More hair decisions


When washing my daughter’s hair in the tub her curls stretch down to her hips. My little sister (my hair assistant for the night) stood by me, and commented.

“Her hair is SO LONG,” she said.

Yea, and she has a lot of it.

Naturally curly hair toddler girl Our hair routine has changed since I wrote it years ago, and it’s about time I write some updates with new favorite products and what not… I’ll get to it soon. But lately, almost every time while washing her hair I admire the length, adorable soft curls, and I can’t help it as my mind wanders, wondering what it would look like blown straight.

Now don’t freak out. I don’t even own a blow drier, and I haven’t used heat on my hair for about a year. I’m enjoying my natural curls, and it’s all Lil’ J has ever known for herself. But curiosity tends to get the best of me.

I asked my mom when she straightened my hair for the first time. If her memory serves her correctly I was about eight. My sister was four. Straightening for us never meant chemicals, but rather a hot comb that was set on a stove and pulled through my hair after it was blown straight. Later in life it meant flat irons.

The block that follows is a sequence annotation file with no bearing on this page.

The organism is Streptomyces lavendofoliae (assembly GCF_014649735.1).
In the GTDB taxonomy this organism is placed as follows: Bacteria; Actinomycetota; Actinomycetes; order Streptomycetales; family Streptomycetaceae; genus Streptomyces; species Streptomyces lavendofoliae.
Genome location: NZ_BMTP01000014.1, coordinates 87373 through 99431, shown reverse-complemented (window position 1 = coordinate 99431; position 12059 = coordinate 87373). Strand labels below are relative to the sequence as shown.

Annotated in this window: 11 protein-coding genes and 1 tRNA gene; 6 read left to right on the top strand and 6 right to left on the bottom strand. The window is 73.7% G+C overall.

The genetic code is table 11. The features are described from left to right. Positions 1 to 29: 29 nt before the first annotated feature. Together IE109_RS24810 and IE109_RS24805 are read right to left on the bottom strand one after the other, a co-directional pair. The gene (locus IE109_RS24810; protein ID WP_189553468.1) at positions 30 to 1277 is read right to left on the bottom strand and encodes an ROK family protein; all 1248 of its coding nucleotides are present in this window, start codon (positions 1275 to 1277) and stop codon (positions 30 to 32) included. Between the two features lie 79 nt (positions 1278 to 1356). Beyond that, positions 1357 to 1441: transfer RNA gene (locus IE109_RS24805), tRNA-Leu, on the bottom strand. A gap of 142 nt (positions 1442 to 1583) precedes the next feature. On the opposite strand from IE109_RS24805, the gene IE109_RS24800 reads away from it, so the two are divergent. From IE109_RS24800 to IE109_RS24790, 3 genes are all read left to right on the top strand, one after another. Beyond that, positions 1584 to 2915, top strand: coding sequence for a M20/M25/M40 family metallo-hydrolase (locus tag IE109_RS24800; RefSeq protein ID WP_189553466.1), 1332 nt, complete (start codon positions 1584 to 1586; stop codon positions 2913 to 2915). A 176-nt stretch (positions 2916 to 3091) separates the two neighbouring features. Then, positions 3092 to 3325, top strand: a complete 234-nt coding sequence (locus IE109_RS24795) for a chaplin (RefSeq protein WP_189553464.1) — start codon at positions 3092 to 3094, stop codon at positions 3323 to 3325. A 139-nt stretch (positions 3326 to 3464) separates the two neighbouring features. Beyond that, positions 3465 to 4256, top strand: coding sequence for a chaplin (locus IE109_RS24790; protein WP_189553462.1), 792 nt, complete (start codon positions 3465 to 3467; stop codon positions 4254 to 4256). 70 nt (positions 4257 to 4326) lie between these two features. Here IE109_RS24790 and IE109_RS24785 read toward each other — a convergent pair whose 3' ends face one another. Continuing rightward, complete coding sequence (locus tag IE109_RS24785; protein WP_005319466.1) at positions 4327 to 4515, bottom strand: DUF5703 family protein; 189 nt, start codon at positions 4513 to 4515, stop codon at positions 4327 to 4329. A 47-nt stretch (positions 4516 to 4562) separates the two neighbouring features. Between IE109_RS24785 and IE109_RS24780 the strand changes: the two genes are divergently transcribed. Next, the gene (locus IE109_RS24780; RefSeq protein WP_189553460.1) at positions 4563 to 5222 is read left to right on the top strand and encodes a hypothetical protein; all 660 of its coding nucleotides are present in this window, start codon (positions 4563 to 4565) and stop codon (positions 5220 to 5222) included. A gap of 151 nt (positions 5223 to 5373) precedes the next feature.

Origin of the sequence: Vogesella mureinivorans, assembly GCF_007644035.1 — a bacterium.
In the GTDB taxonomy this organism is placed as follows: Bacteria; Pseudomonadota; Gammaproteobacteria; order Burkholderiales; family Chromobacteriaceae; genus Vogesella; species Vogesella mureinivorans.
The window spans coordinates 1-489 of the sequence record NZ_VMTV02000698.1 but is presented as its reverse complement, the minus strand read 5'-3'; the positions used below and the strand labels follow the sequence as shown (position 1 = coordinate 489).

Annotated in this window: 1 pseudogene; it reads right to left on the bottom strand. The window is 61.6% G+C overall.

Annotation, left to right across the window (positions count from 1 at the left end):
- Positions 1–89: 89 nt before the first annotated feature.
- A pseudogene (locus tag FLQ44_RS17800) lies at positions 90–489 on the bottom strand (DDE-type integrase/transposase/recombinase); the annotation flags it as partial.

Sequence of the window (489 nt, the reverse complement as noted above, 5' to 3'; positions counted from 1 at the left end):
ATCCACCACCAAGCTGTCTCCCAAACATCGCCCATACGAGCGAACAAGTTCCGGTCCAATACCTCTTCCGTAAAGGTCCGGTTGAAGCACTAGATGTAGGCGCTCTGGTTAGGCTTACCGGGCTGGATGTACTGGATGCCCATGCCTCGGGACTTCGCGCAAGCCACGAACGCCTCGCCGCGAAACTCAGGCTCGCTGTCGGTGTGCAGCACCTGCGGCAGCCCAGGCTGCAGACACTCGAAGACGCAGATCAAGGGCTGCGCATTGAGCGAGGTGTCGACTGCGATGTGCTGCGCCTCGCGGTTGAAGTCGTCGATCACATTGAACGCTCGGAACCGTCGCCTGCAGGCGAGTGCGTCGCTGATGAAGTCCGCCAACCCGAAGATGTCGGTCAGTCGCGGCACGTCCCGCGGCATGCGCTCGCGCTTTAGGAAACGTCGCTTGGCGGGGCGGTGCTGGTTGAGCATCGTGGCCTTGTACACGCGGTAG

Nowadays I feel many moms like myself lean in the other direction, not wanting to touch our daughters’ precious curls with a spec of heat, much less chemicals.

My mom (thankfully) never allowed me to chemically straighten my hair. I’m so grateful for that.

The nice thing about our hair is that the curls come naturally. A fancy blow-out wouldn’t be too difficult here and there in the future, and a rinse under the shower will bring the curls back to life.

The downside however is bringing that awareness to her mind. Would she love her straight hair more? Would I be planting some sort of self-hating seed?

Alright, maybe I’m exaggerating a little. She’d be fine. But I’m not going down that road just yet. Curiosity can wait. At least until she starts asking about it a dozen times or so. Then I may consider it, and I might be a tad excited at the opportunity to experiment together.